UAS-NAS Project Integrated Test & Evaluation at NASA Ames Research Center
April 25, 2012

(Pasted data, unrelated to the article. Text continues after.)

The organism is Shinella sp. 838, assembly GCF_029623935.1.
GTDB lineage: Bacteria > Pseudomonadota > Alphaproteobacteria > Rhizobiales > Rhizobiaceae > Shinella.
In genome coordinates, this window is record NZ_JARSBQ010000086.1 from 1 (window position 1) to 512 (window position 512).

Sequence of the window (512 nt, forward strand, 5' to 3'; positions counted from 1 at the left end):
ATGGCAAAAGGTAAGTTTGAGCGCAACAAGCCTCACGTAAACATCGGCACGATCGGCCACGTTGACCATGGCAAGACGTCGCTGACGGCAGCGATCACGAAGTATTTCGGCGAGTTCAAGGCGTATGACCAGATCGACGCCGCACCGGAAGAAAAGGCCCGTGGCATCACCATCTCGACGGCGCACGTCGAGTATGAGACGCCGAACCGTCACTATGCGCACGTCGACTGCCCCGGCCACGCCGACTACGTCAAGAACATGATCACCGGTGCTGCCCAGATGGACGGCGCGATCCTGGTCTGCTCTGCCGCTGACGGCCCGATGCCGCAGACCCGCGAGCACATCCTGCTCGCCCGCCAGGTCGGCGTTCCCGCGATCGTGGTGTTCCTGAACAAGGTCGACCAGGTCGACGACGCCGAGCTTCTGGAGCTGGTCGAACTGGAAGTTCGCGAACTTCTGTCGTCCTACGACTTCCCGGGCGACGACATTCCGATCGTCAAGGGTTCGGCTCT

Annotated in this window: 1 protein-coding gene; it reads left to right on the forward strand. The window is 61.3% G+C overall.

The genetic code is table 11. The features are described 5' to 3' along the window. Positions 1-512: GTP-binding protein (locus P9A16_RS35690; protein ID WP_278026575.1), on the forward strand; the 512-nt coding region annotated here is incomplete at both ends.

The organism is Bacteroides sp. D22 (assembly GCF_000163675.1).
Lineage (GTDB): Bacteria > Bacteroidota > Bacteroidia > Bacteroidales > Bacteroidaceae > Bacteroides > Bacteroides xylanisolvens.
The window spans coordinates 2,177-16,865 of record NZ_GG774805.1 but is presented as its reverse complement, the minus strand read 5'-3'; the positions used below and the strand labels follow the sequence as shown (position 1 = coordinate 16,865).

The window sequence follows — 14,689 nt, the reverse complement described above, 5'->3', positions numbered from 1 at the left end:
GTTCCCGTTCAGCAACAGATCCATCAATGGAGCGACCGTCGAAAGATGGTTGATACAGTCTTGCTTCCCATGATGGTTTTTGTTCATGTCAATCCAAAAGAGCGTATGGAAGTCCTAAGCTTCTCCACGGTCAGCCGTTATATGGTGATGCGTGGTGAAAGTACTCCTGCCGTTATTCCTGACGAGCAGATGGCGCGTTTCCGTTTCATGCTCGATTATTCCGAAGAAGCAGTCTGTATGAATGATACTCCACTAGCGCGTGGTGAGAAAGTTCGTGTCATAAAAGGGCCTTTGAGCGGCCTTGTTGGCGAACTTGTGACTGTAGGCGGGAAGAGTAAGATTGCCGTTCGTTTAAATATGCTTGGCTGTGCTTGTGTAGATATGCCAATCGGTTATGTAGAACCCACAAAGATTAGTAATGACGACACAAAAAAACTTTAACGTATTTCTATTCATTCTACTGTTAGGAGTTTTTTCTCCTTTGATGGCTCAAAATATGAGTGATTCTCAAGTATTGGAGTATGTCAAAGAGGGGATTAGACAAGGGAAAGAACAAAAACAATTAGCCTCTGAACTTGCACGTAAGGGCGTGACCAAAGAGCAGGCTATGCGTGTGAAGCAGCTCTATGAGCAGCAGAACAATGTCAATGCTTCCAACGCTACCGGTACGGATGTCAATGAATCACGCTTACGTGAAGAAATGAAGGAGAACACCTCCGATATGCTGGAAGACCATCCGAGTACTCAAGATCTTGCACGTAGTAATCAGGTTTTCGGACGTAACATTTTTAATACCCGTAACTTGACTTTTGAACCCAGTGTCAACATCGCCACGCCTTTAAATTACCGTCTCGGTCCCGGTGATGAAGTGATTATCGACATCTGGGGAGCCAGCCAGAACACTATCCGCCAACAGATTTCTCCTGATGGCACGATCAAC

The Simulation Laboratories (SimLabs) at NASA Ames Research Center in conjunction with the Research Aircraft Integration Facility (RAIF) at NASA Dryden Flight Research Center, reached a significant milestone in support of the Unmanned Aircraft Systems in the National Airspace System (NAS) Project. The Integrated Test and Evaluation (IT&E) team completed its first series of systems integration tests using a newly developed live, virtual, and constructive distributed environment (LVC-DE) to successfully exchange real-time flight data between the two Centers. During the tests, Dryden’s Ikhana unmanned aircraft system (UAS) Simulator “flew” in a simulated air traffic environment generated by NASA Ames. Additionally, a digital playback of a live UAS mission from the actual Ikhana UAS ground control station was integrated into the same simulated environment. These results demonstrated the feasibility of supporting live UAS flight tests using a simulated air traffic environment. The goal of the NASA UAS in the NAS Project is to contribute capabilities that reduce technical barriers and make routine access to the NAS feasible for unmanned aircraft. The IT&E sub-project is building a combined live and virtual (simulated) real-time, human-in-the-loop distributed test environment that will facilitate the evaluation of candidate capabilities. Results of this first round of testing will be used to incorporate additional message sets, such as controller-pilot data link and ADS-B, into the design and expand the reach of the LVC-DE to other test sites, including NASA’s Glenn and Langley Research Centers. (POC: Jim Murphy)